Sort file:- Canterbury, December, 2018.

Page Updated:- Friday, 21 December, 2018.


Earliest 1824-

Golden Lion

Latest 1873+

(Name to)

3 St. Peter's Street


Former Golden Lion

Above image taken from Google, July 2009, shows the premises of 3 St. Peter's Street as now being the Little Italy restaurant.


Traced as early as 1882, but by 1889 the premises was apparently being used by H Z Davey who operated a dairy business.


From the Kentish Gazette, Friday 29 July 1791.


Takes this opportunity of returning his sincere thanks to his numerous friends and customers in general, for their kind support while at the "Golden Lion," Canterbury; begs to inform them, that he has now taken the "Bell Alehouse," near the "Old Castle," which is fitted up in a neat manner for the reception of Company; where, by attention to business, and keeping the best of beer and spirits which was always his study, he hopes to meet with their future favours, which will be gratefully received by their humble servant.

A good Ordinary provided every Quarter Session's day.


From the Kentish Chronicle and General Advertiser, 22 February, 1862. Price 1 1/2d.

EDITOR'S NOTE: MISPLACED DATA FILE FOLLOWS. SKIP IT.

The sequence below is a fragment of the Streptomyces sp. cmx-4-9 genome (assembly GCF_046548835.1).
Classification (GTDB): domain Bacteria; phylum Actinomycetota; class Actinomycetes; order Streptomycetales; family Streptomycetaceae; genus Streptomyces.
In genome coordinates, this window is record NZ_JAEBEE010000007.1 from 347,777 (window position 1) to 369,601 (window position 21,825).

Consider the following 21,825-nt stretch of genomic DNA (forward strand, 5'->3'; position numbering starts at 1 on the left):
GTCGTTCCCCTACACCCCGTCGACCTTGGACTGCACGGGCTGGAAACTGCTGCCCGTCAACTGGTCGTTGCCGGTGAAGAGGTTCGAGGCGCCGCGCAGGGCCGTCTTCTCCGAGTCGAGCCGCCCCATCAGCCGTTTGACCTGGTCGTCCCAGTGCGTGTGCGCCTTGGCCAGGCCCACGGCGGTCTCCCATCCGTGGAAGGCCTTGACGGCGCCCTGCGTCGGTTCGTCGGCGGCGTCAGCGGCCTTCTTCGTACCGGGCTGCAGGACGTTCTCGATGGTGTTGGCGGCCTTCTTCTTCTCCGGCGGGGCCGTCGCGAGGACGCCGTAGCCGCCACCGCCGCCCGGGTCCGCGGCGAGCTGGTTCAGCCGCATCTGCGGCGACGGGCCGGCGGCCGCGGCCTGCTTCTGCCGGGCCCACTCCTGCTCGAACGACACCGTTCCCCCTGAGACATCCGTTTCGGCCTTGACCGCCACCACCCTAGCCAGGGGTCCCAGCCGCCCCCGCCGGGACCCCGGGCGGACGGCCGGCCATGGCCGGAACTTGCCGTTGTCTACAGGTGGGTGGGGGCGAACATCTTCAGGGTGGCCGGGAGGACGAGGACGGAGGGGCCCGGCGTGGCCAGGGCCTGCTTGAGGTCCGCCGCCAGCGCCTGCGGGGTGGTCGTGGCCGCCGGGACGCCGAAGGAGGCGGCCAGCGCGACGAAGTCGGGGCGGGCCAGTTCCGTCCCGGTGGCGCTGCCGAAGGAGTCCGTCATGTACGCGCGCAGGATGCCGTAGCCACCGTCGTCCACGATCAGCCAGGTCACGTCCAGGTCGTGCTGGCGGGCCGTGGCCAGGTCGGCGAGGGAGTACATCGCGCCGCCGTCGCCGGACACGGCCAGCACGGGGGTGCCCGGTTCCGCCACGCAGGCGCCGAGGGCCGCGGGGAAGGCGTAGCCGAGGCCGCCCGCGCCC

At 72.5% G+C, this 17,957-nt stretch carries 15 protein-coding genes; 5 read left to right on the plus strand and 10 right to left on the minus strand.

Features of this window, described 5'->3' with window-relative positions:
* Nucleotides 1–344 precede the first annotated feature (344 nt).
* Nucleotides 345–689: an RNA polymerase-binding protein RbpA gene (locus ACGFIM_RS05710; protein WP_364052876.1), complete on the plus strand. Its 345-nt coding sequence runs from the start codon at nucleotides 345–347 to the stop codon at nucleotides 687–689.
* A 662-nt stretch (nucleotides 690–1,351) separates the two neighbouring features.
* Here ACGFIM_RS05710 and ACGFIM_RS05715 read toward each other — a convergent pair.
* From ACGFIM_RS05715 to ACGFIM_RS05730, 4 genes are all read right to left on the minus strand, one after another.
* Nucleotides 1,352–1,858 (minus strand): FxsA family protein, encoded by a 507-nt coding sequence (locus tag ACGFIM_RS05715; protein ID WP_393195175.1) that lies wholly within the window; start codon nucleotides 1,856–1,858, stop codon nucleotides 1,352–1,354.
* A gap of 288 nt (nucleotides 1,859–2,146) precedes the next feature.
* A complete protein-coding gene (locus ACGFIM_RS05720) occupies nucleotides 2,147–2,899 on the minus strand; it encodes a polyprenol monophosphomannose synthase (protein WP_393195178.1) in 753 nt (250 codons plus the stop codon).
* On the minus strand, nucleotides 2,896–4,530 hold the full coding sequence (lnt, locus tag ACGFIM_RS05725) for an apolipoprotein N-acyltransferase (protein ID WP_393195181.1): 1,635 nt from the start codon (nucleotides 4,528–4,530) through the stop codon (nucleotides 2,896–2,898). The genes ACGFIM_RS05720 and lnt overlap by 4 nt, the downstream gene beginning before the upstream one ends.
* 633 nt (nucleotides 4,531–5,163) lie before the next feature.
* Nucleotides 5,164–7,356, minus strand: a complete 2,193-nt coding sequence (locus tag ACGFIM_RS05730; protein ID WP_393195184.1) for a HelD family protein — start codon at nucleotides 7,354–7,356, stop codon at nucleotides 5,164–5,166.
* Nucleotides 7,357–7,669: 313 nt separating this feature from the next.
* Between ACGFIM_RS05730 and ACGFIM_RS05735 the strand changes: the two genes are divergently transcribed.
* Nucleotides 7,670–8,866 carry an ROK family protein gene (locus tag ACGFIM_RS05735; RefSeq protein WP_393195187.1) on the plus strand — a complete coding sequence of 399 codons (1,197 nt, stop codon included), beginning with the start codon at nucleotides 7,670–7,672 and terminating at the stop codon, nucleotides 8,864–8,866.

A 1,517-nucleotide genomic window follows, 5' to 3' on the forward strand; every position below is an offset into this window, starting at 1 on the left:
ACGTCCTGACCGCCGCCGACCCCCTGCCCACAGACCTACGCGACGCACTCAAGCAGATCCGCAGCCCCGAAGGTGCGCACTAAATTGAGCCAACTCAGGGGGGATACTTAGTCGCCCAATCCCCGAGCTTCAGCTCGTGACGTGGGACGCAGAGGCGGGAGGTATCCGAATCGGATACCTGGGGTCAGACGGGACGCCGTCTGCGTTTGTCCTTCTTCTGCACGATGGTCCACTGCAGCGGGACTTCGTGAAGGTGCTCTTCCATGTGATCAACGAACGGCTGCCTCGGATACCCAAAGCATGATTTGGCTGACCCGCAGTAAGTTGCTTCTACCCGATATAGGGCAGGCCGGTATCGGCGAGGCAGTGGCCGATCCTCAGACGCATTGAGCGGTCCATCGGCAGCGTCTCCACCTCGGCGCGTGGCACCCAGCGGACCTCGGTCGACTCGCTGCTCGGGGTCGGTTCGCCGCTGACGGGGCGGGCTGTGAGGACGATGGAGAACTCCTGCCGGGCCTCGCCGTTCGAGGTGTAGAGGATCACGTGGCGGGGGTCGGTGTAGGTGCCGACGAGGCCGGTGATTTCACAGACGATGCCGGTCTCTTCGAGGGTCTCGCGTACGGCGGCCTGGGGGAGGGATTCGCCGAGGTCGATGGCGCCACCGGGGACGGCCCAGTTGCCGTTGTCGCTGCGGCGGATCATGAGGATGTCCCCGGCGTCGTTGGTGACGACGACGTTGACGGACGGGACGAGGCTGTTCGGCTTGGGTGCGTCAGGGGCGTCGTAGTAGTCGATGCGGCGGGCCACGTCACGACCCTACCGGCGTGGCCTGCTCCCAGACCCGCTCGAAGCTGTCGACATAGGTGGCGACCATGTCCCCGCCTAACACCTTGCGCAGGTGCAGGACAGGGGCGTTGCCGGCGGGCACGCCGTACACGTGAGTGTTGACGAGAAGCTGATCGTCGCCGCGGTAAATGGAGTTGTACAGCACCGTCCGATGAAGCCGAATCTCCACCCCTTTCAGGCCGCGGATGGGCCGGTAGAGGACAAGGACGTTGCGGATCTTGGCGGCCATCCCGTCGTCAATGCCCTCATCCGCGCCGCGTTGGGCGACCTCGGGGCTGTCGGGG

Clarence Sutton Charlton, a native of America, about 30 yours of age, was brought up in custody on a charge of exciting charitable contributions by false pretences. The prisoner was liberated from Sandwich gaol on the 23rd January, having served twenty-one days’ imprisonment for creating a disturbance and using threatening language to the police, he is of very light complexion, has thick lips and deeply sunken eyes. His mode of operation appears to be to sham fits, which he can manage to perfection. On Thursday he was seen on the road to Harbledown, by Mr. Edward Stringer. A carriage containing a gentleman was approaching at the time, and the prisoner fell down in the road apparently in a fit. The gentleman pulled up, and was so moved by the man's seemingly pitiable condition that he gave him two half-crowns. On Thursday night the prisoner was seen drinking and treating the company at the “Golden Lion” public-house, King’s Bridge, Canterbury. On Friday he went to try his fortunes again in the direction of Harbledown. He fell down in a fit beside the houses on Harbledown Hill, and Mr. Neame, among other gentlemen, was attracted to the spot He appeared to be in a pitiable condition, his face being besmeared with gravel. A boy, who happened to be passing at the time, said the man was an impostor, for he had been doing the same near Mr. Flints, at St. Dunstan’s. Mr. Neame, in order to test the man's conduct called out for some one to go for a policeman. The prisoner, however, took no notice of this, and a man who was present said he could soon find out whether he was shamming or not. The man accordingly pinched the prisoner’s ear and his hand, but this appeared to have no effect. They then lifted him up, but he was quite stiff and rigid. After some time be began to come round, and Mr. Neame, Mr Saddleton, and another gentleman gave him a shilling each. Mr. Neame also ordered him to be supplied with some warm coffee at the “Coach and Horses,” and afterwards gave him a handsome light coloured woollen cloth coat. It appears that prior to this adventure, the prisoner had tried what he could do at St. Dunstan’s, where he had two or three fits; but on Mr. Flint threatening to send for a policeman he walked off. He told Mr. Neame that he landed at Ramsgate on Thursday, and that be was going to Loudon. He said he had been to the railway station, but they would not take him as he had not sufficient money to pay his fare. From Harbledown he returned to Canterbury, and, having made himself look as smart as possible in Mr. Neame’s coat, he stuck a cigar in his mouth and went about giving orders to several tradesmen. He represented himself as the son of a cotton planter in the state of Ohio, and tried to bargain with Mr. Trimnell for some jewellery, and with Mr. Nash for some clothes. On Friday he was again plying the profitable calling of falling into fits in the neighbourhood of Sturry. On Saturday morning about ten o’clock he was apprehended, being then going about in a state of intoxication.